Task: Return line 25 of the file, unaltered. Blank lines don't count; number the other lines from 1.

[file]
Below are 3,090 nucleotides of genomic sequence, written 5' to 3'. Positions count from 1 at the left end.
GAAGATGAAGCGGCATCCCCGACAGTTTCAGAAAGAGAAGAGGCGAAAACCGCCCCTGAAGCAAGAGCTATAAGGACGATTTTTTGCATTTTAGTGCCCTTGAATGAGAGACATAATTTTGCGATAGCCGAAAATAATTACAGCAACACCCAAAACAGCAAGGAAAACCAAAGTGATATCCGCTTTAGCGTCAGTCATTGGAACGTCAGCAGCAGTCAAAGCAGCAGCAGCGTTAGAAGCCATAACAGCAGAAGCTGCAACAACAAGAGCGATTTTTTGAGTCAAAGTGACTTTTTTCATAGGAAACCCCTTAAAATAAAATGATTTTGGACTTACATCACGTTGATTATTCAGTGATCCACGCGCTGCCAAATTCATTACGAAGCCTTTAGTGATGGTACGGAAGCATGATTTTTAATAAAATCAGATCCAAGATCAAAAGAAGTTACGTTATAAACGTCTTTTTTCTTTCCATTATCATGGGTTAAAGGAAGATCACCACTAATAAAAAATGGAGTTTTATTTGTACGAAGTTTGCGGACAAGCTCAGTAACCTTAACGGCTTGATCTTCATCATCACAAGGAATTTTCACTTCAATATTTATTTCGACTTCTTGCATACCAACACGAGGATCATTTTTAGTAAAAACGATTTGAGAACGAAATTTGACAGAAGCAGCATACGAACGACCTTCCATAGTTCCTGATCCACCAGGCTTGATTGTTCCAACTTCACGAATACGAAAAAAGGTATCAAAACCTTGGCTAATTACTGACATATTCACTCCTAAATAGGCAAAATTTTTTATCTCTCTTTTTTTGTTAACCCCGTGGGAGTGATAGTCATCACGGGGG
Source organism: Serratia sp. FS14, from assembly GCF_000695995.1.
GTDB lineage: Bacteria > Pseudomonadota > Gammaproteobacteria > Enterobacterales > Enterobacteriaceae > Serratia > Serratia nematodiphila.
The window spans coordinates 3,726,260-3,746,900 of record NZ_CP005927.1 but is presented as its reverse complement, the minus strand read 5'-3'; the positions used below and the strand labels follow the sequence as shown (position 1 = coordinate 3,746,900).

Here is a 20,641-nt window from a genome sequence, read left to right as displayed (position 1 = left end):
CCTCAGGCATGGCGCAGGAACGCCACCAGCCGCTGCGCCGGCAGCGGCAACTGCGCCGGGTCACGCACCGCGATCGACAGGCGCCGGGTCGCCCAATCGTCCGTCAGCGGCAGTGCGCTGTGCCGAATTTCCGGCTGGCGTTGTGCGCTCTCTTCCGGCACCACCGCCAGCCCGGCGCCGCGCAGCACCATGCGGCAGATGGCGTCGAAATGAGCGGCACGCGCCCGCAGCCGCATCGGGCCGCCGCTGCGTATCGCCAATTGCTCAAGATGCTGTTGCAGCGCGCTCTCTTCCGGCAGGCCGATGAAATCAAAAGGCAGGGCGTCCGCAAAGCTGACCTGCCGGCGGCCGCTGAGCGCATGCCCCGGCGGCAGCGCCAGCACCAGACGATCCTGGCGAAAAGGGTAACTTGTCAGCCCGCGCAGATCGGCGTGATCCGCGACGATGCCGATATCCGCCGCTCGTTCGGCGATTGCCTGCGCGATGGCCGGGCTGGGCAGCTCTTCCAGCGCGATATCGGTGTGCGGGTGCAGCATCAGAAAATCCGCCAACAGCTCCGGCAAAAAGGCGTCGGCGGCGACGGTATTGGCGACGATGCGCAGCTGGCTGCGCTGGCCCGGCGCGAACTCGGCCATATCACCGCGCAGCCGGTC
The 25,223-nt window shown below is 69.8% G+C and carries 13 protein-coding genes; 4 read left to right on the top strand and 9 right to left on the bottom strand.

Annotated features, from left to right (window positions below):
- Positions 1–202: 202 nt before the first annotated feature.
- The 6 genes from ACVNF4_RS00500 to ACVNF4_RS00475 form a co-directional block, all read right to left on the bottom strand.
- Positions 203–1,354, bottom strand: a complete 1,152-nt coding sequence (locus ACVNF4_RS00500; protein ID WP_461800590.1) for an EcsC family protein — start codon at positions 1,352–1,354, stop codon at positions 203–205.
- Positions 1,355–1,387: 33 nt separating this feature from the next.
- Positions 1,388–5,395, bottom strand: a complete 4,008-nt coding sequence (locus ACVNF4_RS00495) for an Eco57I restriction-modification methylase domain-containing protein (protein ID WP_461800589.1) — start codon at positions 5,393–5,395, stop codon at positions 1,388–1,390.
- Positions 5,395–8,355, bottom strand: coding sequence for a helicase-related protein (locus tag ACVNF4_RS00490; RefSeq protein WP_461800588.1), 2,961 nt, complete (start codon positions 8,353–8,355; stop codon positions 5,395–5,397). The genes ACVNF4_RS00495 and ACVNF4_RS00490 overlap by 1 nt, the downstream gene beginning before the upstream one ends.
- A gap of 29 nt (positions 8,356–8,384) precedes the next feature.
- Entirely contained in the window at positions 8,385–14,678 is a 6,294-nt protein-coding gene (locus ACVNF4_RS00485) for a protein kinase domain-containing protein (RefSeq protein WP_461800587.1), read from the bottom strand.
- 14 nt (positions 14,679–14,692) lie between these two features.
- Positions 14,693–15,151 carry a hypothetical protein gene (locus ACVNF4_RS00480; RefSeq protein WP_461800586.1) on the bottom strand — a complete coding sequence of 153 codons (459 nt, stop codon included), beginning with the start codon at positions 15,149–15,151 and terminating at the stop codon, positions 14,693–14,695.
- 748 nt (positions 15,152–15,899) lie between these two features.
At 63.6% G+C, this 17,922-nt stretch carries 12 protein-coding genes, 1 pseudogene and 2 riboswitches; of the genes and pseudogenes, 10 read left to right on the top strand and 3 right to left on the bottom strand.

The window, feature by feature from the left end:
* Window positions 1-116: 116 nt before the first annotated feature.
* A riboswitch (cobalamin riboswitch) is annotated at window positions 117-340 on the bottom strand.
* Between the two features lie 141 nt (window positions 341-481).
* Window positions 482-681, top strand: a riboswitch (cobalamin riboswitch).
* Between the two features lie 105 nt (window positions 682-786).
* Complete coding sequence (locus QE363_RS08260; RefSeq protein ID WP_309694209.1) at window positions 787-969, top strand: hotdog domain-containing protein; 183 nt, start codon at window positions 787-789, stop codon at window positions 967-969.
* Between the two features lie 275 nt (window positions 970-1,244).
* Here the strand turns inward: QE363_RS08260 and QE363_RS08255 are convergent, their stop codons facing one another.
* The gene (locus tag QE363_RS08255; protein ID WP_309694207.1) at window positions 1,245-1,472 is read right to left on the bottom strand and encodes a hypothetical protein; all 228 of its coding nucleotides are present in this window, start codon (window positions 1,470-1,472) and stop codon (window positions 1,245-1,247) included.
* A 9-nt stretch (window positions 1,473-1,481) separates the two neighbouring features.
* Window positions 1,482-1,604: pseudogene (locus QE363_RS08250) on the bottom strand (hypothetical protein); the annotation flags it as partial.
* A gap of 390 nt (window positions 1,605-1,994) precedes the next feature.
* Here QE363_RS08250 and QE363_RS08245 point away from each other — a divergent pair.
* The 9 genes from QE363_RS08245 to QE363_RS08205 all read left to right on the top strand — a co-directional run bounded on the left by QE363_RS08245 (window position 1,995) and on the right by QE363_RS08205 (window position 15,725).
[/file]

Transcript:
* Between the two features lie 141 nt (window positions 341-481).